- Gore Vidal, Esquire Magazine, August 1, 2012, Mailer and Vidal: The Big Schmooze , "... there was an Exeter/Andover style that was quite witty....", Accessed June 24, 2013
- Jonathan Kozol, The Shame of the Nation: The Restoration of Apartheid Schooling in America, "...Exeter or Andover ... were able to absorb some $30,000 yearly for each pupil...", Accessed June 24, 2013
- Cristina Hartmann, June 19, 2013, Slate Magazine What Is It Like To Attend a Top Boarding School? , Accessed June 24, 2013
- Spark Notes, Chapter Summary, Summary Chapter 17, The Catcher in the Rye, "...Sally irritates Holden by flirting with a pretentious boy from Andover, another prep school,...", Accessed June 21, 2013
- ALEX WITCHEL, The New York Times, June 21, 1990,The Life of Fakery and Delusion In John Guare's 'Six Degrees', "...Stammers, a student at Connecticut College, who had attended Andover with both couples' children....", Accessed June 21, 2013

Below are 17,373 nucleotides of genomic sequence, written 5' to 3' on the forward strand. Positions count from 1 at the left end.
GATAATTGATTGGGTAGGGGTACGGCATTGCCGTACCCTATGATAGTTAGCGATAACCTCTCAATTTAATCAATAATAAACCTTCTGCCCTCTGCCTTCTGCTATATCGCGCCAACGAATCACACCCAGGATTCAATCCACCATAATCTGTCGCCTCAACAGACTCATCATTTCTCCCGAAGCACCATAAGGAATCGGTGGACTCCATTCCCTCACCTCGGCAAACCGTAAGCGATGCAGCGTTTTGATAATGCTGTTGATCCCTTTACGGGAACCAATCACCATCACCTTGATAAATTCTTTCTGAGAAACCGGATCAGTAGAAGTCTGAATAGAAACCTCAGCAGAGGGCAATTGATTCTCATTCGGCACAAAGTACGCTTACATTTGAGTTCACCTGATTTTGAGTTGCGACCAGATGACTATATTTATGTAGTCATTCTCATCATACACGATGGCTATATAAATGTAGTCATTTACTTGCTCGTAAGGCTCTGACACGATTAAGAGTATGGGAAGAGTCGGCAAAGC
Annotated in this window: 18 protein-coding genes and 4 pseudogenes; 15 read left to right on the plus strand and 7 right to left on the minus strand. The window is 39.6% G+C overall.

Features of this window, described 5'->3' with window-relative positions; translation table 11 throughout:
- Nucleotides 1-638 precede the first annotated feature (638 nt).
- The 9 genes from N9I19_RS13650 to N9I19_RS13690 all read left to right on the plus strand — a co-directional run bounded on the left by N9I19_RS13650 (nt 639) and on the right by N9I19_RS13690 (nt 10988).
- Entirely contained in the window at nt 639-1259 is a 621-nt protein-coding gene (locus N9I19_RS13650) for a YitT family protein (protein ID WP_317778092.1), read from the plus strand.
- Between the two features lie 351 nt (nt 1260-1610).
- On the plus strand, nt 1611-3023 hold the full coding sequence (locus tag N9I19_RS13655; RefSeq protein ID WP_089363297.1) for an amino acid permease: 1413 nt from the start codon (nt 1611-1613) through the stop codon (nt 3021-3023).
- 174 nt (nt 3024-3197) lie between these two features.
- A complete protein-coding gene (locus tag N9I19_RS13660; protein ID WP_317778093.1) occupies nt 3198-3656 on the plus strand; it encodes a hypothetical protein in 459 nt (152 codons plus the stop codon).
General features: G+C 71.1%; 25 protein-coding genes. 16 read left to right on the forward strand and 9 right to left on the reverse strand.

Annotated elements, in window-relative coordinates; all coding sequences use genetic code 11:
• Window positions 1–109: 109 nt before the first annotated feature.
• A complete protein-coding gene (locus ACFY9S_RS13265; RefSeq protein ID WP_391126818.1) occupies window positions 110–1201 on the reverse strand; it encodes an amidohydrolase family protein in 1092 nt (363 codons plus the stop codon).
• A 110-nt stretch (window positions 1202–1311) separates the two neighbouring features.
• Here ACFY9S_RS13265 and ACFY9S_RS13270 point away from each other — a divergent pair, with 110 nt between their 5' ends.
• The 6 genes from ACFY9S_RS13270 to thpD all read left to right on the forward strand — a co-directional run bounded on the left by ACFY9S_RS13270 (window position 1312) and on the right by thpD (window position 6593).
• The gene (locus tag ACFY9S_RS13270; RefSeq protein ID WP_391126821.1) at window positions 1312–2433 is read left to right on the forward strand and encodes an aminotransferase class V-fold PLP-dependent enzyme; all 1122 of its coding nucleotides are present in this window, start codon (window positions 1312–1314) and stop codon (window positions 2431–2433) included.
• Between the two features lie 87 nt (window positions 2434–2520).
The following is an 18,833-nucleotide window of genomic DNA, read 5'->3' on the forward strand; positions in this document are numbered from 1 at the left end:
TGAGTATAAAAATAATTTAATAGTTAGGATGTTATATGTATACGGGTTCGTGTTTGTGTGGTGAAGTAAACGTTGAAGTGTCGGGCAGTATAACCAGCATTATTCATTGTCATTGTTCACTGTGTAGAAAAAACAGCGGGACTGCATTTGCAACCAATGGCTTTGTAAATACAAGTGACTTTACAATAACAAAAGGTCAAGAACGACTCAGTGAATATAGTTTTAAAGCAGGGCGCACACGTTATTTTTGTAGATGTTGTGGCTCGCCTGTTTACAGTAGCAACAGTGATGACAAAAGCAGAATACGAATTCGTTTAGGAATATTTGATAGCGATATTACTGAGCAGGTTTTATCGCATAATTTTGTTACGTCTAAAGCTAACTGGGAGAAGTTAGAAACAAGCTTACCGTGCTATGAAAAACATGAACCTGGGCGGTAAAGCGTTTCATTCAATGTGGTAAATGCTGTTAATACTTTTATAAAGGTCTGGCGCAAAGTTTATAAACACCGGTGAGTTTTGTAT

- F. Scott Fitzgerald, Gutenberg, This Side of Paradise, "...There were Andover and Exeter with their memories of New England dead—large, college-like democracies...", Accessed June 21, 2013
- Allen C. Soong, The Harvard Crimson, February 26, 1993, The New-Boy Network: The popular image of the prep school is based on outdated stereotypes that many preppies now find insulting, Accessed June 21, 2013
- William A. McEachern. "The Education of a Beautiful Mind". The Teaching Economist. Cengage Learning.
- Massachusetts Board of Education; George A. Walton (1877), "Report on Academies: Phillips Academy", Annual Report...1875-76, Boston – via Internet Archive
- Paul Monroe, ed. (1913), "Phillips Academy, Andover Mass.", Cyclopedia of Education, 4, New York: Macmillan – via HathiTrust
|Wikimedia Commons has media related to Phillips Academy Andover.|
|Wikisource has the text of the 1920 Encyclopedia Americana article Phillips (Andover) Academy.|